The Vertebral Subluxation


As scientific knowledge and philosophical understanding    increases, it sometimes becomes necessary for us to reexamine and/or redefine aspects of chiropractic.  Perhaps the facet most in need of reexamination is the vertebral subluxation.  The importance of the vertebral subluxation is underscored by the fact that it is a central part of the chiropractic philosophy, the chiropractic art, and the chiropractic science. While there are many areas of discussion relative to the vertebral subluxation, time and space require that we narrow this discussion to one particular area. 

A question continually debated is whether the innate intelligence of the body would create a vertebral subluxation.  One side of the debate adheres to the principle (#25) that the innate intelligence will never do anything to harm the tissues in which it resides.  A subluxation is a detriment to the well being of the organism.  The fact that we correct subluxations also clearly suggests that they are bad, which means that the intelligence of the body would not create one since that would not be intelligent and the innate intelligence  always acts in a responsible and intelligent manner.   Case closed.  It is very easy to give philosophical chiropractic answers.  The conclusion therefore is that any subluxation is not the result of the “wishes” of the innate intelligence but in spite of them.  Any misalignment or adaptative change is not a subluxation, which fulfills the four-point criteria, but is a compensatory mechanism brought into action specifically by the innate intelligence of the body.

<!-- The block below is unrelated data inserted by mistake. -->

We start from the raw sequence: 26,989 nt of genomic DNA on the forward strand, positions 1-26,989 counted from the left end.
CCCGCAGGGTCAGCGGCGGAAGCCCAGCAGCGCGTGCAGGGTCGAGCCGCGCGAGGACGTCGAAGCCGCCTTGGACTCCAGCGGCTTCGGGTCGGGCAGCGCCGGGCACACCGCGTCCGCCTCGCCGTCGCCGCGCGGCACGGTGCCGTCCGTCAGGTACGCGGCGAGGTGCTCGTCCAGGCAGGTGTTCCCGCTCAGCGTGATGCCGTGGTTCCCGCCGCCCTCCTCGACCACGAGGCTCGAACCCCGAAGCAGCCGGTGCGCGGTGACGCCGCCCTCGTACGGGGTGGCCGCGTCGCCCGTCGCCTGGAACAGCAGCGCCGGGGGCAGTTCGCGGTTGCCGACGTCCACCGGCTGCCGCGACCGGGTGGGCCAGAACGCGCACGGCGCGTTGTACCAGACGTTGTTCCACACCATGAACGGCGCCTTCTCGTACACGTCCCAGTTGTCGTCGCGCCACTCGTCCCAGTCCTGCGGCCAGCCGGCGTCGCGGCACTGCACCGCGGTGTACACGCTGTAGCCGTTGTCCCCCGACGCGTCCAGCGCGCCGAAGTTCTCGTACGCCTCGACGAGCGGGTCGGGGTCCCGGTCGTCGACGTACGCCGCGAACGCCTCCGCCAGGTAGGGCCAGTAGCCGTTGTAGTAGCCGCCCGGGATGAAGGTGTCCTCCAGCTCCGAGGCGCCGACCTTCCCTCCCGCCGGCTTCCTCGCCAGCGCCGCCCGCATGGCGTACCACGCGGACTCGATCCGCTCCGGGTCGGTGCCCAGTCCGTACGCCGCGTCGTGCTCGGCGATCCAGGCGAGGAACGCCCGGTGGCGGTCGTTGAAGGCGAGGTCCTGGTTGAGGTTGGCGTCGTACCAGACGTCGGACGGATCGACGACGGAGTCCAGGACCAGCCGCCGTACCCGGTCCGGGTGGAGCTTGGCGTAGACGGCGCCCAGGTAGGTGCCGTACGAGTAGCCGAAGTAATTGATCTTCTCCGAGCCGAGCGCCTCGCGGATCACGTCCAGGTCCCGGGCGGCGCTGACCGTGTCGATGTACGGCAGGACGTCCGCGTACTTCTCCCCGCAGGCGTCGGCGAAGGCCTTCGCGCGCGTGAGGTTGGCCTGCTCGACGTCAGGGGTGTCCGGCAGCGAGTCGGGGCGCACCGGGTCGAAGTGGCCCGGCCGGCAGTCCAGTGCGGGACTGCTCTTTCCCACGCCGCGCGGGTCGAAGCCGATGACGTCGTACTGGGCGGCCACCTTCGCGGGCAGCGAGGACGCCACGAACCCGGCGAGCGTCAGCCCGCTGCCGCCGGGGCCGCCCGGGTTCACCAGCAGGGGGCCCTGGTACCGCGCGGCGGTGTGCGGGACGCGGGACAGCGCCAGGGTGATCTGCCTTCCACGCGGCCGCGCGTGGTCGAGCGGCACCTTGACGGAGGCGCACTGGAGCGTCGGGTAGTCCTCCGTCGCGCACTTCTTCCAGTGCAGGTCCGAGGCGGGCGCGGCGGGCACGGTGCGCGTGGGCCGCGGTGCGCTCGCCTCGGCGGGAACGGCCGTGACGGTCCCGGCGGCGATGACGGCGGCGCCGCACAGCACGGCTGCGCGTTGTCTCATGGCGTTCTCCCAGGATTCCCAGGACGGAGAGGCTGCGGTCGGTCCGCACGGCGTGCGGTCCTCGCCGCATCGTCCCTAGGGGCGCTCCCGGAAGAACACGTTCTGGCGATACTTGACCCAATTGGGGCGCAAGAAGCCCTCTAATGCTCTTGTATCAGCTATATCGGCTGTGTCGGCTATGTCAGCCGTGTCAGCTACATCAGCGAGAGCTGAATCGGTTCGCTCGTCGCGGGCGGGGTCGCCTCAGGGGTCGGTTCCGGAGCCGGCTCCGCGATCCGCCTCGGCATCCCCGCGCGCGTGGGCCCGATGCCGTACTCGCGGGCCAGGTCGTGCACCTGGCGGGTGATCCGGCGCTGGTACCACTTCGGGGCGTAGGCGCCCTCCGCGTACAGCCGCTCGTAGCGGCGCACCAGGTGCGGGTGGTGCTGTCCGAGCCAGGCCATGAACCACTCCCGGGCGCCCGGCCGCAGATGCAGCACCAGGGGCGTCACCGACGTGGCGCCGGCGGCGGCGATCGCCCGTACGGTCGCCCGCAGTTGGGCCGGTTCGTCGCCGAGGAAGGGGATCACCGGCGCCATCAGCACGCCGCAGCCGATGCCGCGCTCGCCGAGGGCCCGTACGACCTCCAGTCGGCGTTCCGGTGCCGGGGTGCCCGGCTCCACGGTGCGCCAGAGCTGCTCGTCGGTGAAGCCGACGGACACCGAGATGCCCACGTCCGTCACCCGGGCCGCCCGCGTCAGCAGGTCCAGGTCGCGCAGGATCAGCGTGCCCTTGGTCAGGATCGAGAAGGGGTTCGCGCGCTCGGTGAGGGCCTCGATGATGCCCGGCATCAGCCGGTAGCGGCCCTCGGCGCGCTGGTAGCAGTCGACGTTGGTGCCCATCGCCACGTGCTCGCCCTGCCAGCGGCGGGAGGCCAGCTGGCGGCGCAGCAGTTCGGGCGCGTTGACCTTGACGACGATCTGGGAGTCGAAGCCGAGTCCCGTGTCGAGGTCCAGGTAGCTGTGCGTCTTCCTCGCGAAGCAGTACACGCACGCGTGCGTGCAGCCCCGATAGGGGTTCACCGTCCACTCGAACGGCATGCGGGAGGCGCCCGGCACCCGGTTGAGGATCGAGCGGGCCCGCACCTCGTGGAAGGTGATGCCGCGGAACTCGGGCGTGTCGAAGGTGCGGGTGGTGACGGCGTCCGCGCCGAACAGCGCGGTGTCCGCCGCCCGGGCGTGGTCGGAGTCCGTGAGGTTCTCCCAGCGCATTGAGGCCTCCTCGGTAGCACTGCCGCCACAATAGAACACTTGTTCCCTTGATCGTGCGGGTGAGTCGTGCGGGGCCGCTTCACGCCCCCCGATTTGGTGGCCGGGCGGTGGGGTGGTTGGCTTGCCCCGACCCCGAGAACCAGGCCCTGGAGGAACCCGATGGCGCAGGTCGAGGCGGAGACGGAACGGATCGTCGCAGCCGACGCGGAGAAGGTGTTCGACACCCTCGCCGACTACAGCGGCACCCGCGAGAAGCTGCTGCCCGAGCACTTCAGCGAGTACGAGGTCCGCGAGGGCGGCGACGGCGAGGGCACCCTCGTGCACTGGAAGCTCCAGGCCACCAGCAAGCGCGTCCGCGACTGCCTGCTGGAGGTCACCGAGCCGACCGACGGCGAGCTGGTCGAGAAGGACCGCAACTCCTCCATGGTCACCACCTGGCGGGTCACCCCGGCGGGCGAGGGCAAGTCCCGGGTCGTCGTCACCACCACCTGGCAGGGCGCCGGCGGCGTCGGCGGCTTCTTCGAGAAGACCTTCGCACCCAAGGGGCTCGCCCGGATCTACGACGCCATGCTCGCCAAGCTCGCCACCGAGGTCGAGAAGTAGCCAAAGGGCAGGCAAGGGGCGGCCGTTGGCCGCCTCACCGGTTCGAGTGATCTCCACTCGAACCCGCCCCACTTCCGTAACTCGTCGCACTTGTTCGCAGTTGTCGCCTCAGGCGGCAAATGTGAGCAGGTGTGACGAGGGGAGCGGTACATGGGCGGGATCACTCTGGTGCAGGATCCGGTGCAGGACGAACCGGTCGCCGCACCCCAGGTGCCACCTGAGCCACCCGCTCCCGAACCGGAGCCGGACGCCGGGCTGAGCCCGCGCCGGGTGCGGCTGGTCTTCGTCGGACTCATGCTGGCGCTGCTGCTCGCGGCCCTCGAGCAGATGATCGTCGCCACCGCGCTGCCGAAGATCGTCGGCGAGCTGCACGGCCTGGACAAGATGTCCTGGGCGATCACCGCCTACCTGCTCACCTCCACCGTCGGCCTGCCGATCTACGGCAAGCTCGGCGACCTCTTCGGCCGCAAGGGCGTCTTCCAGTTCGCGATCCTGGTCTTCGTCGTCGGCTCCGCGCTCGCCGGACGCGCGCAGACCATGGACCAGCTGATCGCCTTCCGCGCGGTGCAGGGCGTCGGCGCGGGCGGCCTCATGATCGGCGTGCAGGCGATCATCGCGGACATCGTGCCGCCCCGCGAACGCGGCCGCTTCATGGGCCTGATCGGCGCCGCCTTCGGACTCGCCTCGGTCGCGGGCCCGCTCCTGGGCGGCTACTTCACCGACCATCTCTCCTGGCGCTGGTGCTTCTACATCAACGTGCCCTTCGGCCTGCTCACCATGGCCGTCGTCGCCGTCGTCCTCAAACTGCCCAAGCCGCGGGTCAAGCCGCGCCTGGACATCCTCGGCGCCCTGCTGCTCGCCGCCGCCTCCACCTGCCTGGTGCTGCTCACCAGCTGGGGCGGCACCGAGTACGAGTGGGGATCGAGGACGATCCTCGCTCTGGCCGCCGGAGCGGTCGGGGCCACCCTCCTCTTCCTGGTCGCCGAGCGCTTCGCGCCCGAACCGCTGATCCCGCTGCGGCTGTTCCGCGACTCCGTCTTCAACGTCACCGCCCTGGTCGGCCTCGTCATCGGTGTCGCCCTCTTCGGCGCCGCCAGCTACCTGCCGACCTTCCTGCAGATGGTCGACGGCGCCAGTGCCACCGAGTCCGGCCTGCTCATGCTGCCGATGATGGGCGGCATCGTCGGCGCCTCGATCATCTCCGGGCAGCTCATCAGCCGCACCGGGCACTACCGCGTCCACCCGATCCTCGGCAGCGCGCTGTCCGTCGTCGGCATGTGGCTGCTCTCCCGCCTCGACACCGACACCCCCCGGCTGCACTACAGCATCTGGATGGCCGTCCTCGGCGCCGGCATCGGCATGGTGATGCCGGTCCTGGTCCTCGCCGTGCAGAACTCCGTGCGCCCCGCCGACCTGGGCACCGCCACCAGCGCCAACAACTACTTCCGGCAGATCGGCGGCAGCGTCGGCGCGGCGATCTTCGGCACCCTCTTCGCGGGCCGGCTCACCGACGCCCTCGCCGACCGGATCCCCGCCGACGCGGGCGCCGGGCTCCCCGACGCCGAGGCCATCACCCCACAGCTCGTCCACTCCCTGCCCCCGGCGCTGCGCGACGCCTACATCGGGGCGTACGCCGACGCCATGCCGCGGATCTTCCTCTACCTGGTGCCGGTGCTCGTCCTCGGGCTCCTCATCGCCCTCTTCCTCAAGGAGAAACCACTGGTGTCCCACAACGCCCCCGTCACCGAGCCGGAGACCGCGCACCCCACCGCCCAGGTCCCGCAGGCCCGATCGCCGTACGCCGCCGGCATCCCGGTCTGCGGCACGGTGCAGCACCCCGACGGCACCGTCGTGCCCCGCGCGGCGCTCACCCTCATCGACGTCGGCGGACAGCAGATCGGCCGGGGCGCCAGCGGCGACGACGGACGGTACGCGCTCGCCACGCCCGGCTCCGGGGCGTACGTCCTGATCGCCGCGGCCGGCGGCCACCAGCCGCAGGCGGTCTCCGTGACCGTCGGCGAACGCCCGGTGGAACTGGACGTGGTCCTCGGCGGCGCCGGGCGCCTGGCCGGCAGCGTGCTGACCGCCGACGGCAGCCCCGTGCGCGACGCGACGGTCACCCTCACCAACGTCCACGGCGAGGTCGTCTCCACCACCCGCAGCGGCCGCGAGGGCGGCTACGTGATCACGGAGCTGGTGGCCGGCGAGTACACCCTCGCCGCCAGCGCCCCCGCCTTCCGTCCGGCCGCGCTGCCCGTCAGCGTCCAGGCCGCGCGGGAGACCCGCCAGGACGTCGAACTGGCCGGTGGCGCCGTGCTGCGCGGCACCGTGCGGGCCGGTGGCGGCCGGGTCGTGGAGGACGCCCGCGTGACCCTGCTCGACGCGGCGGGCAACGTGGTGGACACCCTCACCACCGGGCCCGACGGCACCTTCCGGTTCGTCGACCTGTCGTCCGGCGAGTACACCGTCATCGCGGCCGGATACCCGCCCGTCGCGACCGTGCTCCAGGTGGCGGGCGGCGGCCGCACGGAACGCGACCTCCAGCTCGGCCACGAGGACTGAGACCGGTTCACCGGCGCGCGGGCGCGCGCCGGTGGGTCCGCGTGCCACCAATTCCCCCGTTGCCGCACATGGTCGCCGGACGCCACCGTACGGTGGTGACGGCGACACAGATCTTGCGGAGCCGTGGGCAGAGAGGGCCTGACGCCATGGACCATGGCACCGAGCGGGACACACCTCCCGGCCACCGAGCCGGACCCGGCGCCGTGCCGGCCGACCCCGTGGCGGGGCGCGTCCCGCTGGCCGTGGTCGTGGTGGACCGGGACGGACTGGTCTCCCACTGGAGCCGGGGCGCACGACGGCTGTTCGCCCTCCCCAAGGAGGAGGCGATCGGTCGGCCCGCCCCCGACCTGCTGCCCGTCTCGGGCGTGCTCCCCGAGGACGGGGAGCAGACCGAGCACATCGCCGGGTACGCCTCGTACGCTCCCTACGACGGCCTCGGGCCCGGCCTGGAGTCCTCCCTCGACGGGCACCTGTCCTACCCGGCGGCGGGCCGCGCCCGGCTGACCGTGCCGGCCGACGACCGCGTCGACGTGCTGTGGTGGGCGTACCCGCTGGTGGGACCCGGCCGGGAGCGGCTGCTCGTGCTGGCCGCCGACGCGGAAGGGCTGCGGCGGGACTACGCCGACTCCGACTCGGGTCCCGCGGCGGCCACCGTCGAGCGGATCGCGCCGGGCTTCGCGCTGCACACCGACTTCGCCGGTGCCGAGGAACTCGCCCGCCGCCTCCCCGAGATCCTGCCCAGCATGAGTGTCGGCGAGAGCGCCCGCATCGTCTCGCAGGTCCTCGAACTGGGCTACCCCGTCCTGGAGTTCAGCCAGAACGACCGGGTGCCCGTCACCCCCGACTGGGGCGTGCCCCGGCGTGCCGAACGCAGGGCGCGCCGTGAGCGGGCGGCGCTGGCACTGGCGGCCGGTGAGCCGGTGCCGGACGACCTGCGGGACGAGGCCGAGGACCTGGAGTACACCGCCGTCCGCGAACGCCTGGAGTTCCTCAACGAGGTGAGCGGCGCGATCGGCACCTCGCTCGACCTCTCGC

The challenge to this position is the argument that any structural deviation to the spine in some way affects the function of the nerve system since you cannot affect structure without affecting function in some manner.  The challenge usually comes from one of the technique people and invariably it is one who is concerned with structure, who is trying to straighten spines or bring curves into his/her pre-determined idea of normal.  They consider any structural change within the body, including curvatures, to be a subluxation.  It is easy and common to brush off these approaches as not being truly straight chiropractic and perhaps they are not, but that does not mean that they do not raise some valid questions. The discussion that develops proves quite interesting.  We agree that the innate intelligence will change the structure of the spine by moving individual bones to produce adaptative curves.  If, however, that causes some sort of interference in the function of the nerve system, (i.e., a subluxation) then the innate intelligence has indeed created a subluxation.  How does that coincide with our principle that the body will do nothing to harm the tissues in which it resides?